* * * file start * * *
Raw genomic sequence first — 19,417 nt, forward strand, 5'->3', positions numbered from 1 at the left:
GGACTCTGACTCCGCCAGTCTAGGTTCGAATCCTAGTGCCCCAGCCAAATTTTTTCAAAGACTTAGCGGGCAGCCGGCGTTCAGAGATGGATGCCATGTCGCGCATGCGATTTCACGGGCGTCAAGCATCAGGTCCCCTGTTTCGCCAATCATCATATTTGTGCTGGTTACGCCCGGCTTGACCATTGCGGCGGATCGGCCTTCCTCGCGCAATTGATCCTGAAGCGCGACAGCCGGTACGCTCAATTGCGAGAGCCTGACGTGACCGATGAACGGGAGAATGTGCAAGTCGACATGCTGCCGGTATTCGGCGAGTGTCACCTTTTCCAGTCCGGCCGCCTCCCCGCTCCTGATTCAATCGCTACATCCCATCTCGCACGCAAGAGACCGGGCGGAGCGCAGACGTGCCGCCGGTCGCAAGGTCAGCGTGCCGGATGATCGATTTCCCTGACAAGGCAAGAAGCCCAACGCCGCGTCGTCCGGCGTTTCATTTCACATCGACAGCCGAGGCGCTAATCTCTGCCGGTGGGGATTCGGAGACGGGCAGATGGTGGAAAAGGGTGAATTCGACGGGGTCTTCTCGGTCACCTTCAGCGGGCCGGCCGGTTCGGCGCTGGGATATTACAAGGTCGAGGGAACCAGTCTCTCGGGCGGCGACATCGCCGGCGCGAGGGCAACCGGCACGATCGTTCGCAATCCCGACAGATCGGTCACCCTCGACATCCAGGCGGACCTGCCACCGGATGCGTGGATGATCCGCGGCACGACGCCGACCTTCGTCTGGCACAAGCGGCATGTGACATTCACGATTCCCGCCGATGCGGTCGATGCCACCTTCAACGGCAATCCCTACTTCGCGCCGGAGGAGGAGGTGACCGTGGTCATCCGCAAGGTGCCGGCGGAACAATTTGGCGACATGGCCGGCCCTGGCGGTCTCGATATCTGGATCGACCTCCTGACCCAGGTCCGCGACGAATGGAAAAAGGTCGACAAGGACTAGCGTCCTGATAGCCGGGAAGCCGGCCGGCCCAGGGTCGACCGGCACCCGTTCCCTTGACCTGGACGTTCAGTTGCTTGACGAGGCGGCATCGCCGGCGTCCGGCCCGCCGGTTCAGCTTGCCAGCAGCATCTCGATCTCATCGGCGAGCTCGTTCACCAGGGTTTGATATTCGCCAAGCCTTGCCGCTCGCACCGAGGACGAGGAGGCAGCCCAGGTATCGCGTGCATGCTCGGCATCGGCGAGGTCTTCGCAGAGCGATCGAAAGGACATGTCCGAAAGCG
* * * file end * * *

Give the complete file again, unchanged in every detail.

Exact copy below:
Raw genomic sequence first — 19,417 nt, forward strand, 5'->3', positions numbered from 1 at the left:
GGACTCTGACTCCGCCAGTCTAGGTTCGAATCCTAGTGCCCCAGCCAAATTTTTTCAAAGACTTAGCGGGCAGCCGGCGTTCAGAGATGGATGCCATGTCGCGCATGCGATTTCACGGGCGTCAAGCATCAGGTCCCCTGTTTCGCCAATCATCATATTTGTGCTGGTTACGCCCGGCTTGACCATTGCGGCGGATCGGCCTTCCTCGCGCAATTGATCCTGAAGCGCGACAGCCGGTACGCTCAATTGCGAGAGCCTGACGTGACCGATGAACGGGAGAATGTGCAAGTCGACATGCTGCCGGTATTCGGCGAGTGTCACCTTTTCCAGTCCGGCCGCCTCCCCGCTCCTGATTCAATCGCTACATCCCATCTCGCACGCAAGAGACCGGGCGGAGCGCAGACGTGCCGCCGGTCGCAAGGTCAGCGTGCCGGATGATCGATTTCCCTGACAAGGCAAGAAGCCCAACGCCGCGTCGTCCGGCGTTTCATTTCACATCGACAGCCGAGGCGCTAATCTCTGCCGGTGGGGATTCGGAGACGGGCAGATGGTGGAAAAGGGTGAATTCGACGGGGTCTTCTCGGTCACCTTCAGCGGGCCGGCCGGTTCGGCGCTGGGATATTACAAGGTCGAGGGAACCAGTCTCTCGGGCGGCGACATCGCCGGCGCGAGGGCAACCGGCACGATCGTTCGCAATCCCGACAGATCGGTCACCCTCGACATCCAGGCGGACCTGCCACCGGATGCGTGGATGATCCGCGGCACGACGCCGACCTTCGTCTGGCACAAGCGGCATGTGACATTCACGATTCCCGCCGATGCGGTCGATGCCACCTTCAACGGCAATCCCTACTTCGCGCCGGAGGAGGAGGTGACCGTGGTCATCCGCAAGGTGCCGGCGGAACAATTTGGCGACATGGCCGGCCCTGGCGGTCTCGATATCTGGATCGACCTCCTGACCCAGGTCCGCGACGAATGGAAAAAGGTCGACAAGGACTAGCGTCCTGATAGCCGGGAAGCCGGCCGGCCCAGGGTCGACCGGCACCCGTTCCCTTGACCTGGACGTTCAGTTGCTTGACGAGGCGGCATCGCCGGCGTCCGGCCCGCCGGTTCAGCTTGCCAGCAGCATCTCGATCTCATCGGCGAGCTCGTTCACCAGGGTTTGATATTCGCCAAGCCTTGCCGCTCGCACCGAGGACGAGGAGGCAGCCCAGGTATCGCGTGCATGCTCGGCATCGGCGAGGTCTTCGCAGAGCGATCGAAAGGACATGTCCGAAAGCG